Martin S. Feldstein To Be Awarded the 2012 SIEPR Prize

FOR IMMEDIATE RELEASE
 
For more info call:
Michelle Mosman
650-725-1872
mmosman@stanford.edu 

Martin S. Feldstein To Be Awarded the 2012 SIEPR Prize

 

June 14, 2012­(Stanford, CA) The Stanford Institute for Economic Policy Research (SIEPR) is pleased to announce the second biennial prize for contributions to economic policy.  This year’s winner of the SIEPR Prize for Contributions to Economic Policy is Martin S. Feldstein, current Harvard professor, the former President of the National Bureau of Economic Research (NBER) and a former Chairman of the President’s Council of Economic Advisors.  The first SIEPR Prize recipient was Paul Volcker.
 
The idea for the SIEPR Prize and the initial funding came from former Secretary of Treasury, Labor and State George P. Shultz.  The Prize recognizes those who have made outstanding lifetime contributions to improving the design and conduct of economic policy either in the U.S. or abroad.  SIEPR’s selection committee consists of five exceptional leaders in economic policy: Secretary George Shultz, Jim Poterba (President of the National Bureau of Economic Research), John Shoven (Director of SIEPR), and Kenneth Arrow and Gary Becker, both Nobel Prize winners in economics.  The recipient of the SIEPR prize receives an award of $100,000.
 
The selection committee determined that Martin S. Feldstein is highly deserving of the SIEPR Prize.  Feldstein is the George F. Baker Professor of Economics at Harvard University where he began teaching in 1967.  In addition, he is President Emeritus of the National Bureau of Economic Research. He served as President and CEO of the NBER from 1977-82 and 1984-2008. The NBER is a private, nonprofit research organization that has specialized for more than 90 years in producing nonpartisan studies of the American economy. From 1982 through 1984, Feldstein was Chairman of the Council of Economic Advisers and President Reagan's chief economic adviser. He served as President of the American Economic Association in 2004. In 2006, President Bush appointed him to be a member of the President's Foreign Intelligence Advisory Board. In 2009, President Obama appointed him to be a member of the President's Economic Recovery Advisory Board.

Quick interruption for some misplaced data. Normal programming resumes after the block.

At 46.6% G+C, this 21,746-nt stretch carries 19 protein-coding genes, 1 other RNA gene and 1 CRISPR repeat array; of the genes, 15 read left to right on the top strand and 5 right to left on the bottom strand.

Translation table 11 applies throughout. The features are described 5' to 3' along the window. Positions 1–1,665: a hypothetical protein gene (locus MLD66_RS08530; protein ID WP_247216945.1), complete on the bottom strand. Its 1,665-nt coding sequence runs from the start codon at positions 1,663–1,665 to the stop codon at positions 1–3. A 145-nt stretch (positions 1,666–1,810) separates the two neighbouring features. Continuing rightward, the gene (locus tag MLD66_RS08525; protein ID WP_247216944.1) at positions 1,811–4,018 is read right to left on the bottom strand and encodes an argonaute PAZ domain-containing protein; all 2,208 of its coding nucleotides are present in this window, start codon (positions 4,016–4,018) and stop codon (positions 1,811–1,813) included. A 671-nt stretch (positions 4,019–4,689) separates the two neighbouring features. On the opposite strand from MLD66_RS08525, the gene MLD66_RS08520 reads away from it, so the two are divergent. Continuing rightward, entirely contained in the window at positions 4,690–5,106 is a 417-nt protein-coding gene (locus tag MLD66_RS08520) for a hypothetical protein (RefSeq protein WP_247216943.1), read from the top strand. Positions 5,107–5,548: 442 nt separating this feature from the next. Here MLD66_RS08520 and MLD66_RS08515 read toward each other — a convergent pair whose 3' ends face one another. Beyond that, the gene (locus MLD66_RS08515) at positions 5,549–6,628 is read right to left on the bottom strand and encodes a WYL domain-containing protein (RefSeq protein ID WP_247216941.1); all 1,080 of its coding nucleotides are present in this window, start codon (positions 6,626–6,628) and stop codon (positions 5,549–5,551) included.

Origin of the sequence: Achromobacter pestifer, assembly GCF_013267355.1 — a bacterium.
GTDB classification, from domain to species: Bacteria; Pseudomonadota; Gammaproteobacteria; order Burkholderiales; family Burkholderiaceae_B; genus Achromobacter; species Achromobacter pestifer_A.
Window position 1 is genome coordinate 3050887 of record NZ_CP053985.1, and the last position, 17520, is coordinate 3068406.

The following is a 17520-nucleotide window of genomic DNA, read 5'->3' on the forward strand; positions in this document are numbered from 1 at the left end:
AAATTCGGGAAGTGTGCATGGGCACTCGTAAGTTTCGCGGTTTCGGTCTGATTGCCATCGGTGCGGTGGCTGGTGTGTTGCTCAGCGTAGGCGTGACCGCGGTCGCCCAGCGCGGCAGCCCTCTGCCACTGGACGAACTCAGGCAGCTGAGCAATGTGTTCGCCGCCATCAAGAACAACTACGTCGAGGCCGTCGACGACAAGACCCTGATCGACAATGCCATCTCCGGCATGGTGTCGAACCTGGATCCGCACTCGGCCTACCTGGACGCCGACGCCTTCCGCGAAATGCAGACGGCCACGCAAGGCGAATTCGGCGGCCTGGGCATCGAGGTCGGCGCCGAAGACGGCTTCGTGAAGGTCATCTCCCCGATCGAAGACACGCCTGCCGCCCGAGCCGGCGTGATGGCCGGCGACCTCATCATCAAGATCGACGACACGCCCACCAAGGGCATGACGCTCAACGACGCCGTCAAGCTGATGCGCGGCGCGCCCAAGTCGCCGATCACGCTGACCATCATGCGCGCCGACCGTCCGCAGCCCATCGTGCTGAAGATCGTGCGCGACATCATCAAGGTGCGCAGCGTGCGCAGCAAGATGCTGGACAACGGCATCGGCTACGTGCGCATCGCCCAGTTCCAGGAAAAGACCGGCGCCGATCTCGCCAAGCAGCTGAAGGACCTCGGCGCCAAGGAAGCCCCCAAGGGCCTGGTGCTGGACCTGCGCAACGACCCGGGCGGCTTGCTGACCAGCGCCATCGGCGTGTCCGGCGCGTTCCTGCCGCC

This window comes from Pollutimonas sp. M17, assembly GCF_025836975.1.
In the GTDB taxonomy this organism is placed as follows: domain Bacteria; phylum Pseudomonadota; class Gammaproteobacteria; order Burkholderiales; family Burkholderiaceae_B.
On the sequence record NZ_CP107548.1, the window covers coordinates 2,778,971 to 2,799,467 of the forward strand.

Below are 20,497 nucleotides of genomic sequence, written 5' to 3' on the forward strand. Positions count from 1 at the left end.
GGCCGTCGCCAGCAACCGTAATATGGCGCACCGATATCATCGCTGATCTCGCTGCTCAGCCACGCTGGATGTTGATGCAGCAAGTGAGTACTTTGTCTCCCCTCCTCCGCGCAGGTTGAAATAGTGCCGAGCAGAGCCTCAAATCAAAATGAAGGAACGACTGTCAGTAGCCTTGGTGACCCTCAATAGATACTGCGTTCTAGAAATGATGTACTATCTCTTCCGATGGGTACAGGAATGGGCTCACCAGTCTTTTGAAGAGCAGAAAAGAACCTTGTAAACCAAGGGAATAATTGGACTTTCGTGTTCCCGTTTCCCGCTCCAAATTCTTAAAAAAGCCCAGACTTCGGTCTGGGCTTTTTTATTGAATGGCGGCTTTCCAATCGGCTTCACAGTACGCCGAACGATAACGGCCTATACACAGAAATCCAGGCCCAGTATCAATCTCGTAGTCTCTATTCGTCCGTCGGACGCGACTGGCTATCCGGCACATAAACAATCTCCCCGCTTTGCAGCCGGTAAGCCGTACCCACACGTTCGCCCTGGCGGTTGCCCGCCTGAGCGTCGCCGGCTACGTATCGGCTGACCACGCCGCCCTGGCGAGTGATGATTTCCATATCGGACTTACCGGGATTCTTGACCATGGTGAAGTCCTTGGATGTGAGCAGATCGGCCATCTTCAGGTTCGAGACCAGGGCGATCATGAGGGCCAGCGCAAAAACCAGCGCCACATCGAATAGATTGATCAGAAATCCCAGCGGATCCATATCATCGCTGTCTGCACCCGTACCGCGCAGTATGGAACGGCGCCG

Dr. Feldstein is a member of the American Philosophical Society, a Corresponding Fellow of the British Academy, a Fellow of the Econometric Society and a Fellow of the National Association of Business Economics. He is a Trustee of the Council on Foreign Relations and a member of the Trilateral Commission, the Group of 30, the American Academy of Arts and Sciences, and the Council of Academic Advisors of the American Enterprise Institute. He has received honorary doctorates from several universities and is an Honorary Fellow of Nuffield College, Oxford. In 1977, he received the John Bates Clark Medal of the American Economic Association, a prize then awarded every two years to the economist under the age of 40 who is judged to have made the greatest contribution to economic science. Dr. Feldstein has been a director of several public corporations. He is also an economic adviser to several businesses and government organizations in the United States and abroad. He is the author of more than 300 research articles in economics and a regular contributor to the Wall Street Journal and other publications. Dr. Feldstein is a graduate of Harvard College and Oxford University.
 
SIEPR director John B. Shoven praised Feldstein for his accomplishments and influence on economic policy.  “I think Marty is a perfect choice for this prize.  He led the profession in analyzing Social Security, he was one of the first economists to focus on health policy, and he was ahead of the curve in thinking about how changing demographics are impacting the economy.  He warned early on of the economic costs of large budget deficits.  He is a constant source of ideas on how to improve the functioning of the economy.  We are honored that he has accepted the SIEPR Prize.”  The screening process for the award is quite rigorous and many nominees were reviewed from around the globe.
 
SIEPR is an economic policy research organization and is non-partisan in political orientation.  SIEPR scholars conduct research on important economic policy issues in the United States and other countries.  SIEPR’s goal is to inform and advise policy makers and the public and to guide their decisions with sound policy analysis.  In the course of their research, SIEPR faculty train, educate, and support Ph.D. students as future economic policy analysts. 
 
SIEPR Prize info here:
http://siepr.stanford.edu/siepr_prize_information